You are here:
How Healthy Eating Can Help Your Recovery

How Healthy Eating Can Help Your Recovery

The topic at a glance:

Healthy Eating at Hope Rehab

Hope Rehab Lunch Buffet We recently expanded and renovated our kitchen. We did this because we recognize the importance of mealtimes for our community. Clients need to work hard to get the most out of their time with us, and a suitable diet gives them energy to do what is needed. Of course, there is more to eating than just putting fuel in the body, so we do all we can to make mealtimes something to look forward to.

Healthy eating is a key part of the program here at Hope Rehab. We are lucky to live in a part of the world where fresh, nutritious ingredients are abundant. Our menu includes salad, veggie, meats, fish and much more. We do not commit to providing special or individual diets for practical reasons, but our selection of dishes is varied enough to appeal to a wide variety of tastes and needs.

Important please Note: To keep your treatment costs at a minimum we cannot provide special or individual diets for any reason. However, clients needing extra attention will be given the opportunity to organise this themselves by going to the very good supermarket in town or the local vegetable market at their own cost. Hope provides healthy balanced diet 3 x daily and will do whatever we can within reason to assist clients with special dietary needs. All rooms have a fridge and cupboard for storage.  

At Hope Rehab we take eating very seriously. Food is our body’s fuel, its sustenance and its medicine, it effects our mood however it should taste great too, and that’s where we have got it right. The emphasis is on fresh, tasty local produce cooked to perfection by our lovely kitchen team. Breakfast, lunch and dinner are prepared in our open plan kitchens, so you can see your meal being prepared before it reaches the table. There many different food options at every meal, tasty salads, fruits, barbeque and many local dishes. We also make sure there is a balance of western dishes to.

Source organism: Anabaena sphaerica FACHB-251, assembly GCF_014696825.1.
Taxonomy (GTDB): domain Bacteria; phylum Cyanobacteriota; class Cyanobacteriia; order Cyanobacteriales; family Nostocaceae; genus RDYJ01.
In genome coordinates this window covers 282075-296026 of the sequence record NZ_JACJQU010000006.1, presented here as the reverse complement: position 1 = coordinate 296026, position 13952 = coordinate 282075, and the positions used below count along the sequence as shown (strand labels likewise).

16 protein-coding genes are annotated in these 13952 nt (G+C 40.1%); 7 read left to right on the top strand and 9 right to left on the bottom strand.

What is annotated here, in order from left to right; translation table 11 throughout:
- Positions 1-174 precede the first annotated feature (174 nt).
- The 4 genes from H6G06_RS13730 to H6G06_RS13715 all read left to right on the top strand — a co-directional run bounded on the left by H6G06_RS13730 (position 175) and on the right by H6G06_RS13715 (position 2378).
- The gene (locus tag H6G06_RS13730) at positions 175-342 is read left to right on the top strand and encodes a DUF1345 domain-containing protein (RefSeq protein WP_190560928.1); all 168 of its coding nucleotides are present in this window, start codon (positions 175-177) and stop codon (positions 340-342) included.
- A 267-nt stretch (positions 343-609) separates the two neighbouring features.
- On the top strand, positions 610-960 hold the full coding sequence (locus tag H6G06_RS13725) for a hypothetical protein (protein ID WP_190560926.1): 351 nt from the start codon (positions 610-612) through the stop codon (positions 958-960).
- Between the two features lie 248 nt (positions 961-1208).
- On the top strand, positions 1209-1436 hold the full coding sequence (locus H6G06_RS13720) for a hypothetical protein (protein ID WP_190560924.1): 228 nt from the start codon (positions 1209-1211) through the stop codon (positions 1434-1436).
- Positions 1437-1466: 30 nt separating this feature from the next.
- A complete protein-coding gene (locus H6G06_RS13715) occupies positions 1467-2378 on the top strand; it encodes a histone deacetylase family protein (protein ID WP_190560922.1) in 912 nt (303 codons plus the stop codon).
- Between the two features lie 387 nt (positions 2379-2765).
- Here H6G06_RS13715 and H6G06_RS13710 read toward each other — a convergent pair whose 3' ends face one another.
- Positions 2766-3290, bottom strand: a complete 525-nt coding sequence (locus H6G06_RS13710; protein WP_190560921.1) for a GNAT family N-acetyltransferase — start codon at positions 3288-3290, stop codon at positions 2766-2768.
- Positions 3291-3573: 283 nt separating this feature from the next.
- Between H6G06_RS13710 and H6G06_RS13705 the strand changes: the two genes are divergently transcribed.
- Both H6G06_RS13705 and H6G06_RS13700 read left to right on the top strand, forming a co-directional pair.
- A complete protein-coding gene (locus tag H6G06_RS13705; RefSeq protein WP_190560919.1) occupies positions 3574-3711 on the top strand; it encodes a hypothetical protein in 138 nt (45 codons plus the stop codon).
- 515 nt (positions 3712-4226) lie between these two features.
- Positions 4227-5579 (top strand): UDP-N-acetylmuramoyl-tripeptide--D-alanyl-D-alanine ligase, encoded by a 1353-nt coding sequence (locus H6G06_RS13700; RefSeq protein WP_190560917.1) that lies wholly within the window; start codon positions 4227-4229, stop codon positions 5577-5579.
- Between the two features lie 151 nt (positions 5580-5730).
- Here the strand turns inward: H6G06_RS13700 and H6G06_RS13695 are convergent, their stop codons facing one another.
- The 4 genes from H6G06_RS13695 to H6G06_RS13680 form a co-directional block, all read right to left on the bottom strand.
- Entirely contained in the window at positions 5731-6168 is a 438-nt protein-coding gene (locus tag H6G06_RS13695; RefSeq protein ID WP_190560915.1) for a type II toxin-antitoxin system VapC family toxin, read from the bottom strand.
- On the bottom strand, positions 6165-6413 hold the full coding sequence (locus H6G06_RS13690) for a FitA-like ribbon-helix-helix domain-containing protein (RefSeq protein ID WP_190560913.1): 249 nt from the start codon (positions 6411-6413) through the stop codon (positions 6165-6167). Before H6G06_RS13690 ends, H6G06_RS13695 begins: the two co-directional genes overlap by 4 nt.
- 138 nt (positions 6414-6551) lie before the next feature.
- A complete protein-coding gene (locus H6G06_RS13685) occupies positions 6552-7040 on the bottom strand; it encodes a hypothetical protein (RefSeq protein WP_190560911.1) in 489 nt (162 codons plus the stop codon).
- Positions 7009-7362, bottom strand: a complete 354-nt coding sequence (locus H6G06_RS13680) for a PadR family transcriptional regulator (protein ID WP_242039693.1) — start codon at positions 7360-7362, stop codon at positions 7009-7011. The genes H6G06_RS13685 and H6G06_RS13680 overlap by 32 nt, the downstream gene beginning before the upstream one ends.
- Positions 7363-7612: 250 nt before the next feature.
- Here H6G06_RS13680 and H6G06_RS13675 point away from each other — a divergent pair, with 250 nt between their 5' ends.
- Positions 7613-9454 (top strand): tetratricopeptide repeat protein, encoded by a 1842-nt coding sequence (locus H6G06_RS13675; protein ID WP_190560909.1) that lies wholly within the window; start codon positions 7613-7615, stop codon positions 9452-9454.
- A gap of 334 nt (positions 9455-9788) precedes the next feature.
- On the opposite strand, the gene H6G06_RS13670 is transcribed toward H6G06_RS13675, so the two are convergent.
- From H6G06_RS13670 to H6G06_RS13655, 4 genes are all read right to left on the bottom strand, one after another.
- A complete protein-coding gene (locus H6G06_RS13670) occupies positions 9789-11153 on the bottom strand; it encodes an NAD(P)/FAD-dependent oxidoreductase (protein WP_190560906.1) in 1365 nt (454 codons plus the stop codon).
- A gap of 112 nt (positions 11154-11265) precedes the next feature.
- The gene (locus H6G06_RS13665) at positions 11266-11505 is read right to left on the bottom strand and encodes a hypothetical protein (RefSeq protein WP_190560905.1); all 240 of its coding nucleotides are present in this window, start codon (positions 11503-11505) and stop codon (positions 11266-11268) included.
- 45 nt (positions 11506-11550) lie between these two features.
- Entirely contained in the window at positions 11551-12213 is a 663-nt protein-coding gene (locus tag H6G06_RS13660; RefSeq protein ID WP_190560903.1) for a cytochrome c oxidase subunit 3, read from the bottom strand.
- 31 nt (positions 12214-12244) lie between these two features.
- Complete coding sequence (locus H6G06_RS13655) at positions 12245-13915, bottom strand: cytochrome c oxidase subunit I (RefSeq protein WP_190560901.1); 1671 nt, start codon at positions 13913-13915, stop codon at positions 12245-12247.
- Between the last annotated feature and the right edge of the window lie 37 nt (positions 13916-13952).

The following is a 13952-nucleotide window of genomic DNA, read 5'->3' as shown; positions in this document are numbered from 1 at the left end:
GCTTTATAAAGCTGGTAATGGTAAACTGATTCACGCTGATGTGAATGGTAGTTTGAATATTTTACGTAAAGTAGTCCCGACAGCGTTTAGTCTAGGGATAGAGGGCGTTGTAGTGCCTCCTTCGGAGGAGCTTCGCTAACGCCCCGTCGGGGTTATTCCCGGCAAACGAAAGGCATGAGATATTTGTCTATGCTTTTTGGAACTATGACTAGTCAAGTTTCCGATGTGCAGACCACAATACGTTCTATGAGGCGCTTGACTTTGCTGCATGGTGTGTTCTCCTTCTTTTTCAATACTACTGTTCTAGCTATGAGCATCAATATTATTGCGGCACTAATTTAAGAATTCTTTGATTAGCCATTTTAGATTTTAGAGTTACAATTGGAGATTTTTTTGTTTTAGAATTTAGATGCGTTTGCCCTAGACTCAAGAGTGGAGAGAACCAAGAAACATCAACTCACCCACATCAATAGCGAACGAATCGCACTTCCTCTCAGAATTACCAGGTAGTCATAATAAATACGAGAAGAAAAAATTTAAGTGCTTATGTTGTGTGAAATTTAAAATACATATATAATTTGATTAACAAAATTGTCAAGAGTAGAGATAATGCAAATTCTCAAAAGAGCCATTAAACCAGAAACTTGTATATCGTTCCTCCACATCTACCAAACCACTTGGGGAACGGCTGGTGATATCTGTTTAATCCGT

– Simon Mott

Say Hello to our wonderful kitchen staff, the girls are all from the same remote village up in the hills on the boarder of Burma. They cook all your tasty food, make sure your room is clean and fresh and are generally very gentle and kind people.

Hope Girls

Why is a Healthy & Balanced Nutrition Important in Recovery?

Lunch Buffett at Hope Rehab Center

Let’s face it, if the choice is between a relapse and an ice-cream, even the staunchest ‘healthy eating’ advocate would find it hard to fault you for going with the ice-cream. It wouldn’t be wise though to see this as a ‘free pass’ to eat what you want.

The reason for this is simple: What we eat impacts our physical as well as our mental health. Consuming too much of the wrong kinds of food can leave us feeling anxious, depressed, tired, or irritable. We don’t give up drugs to feel bad. We might also be tempted to use it as an excuse to relapse if we continue to experience negative emotions due to poor diet.

Healthy eating, on the other hand, can increase our energy levels, improve our mood, and makes it easier for us to feel good about ourselves. If our overall well-being improves, it strengthens our commitment to change. Therefore, nutrition can play a crucial role in recovery.

It is sometimes argued that ending an addiction is challenging enough without adding in extra demands such as healthy eating (pun alert – you already have enough on your plate). You can even find endorsement for overindulging in junk food in the recovery literature:

We live in tricky nutritional times. I do not have all of the answers. What I do know is that we can use nutrition for empowerment, rather than disempowerment. We can teach people in early recovery how to eat for nourishment rather than simply for ‘reward’ (stimulating dopamine activity). This practice can slowly rewire the brain, change the palate, and prepare the individual for a lifetime of wellness.

– David Wiss, founder of Nutrition in Recovery (“Why Do Rehabs Neglect Good Nutrition?“)

Not Overly Rigid Nor A “Free Pass”: It’s All About Finding A Middle Way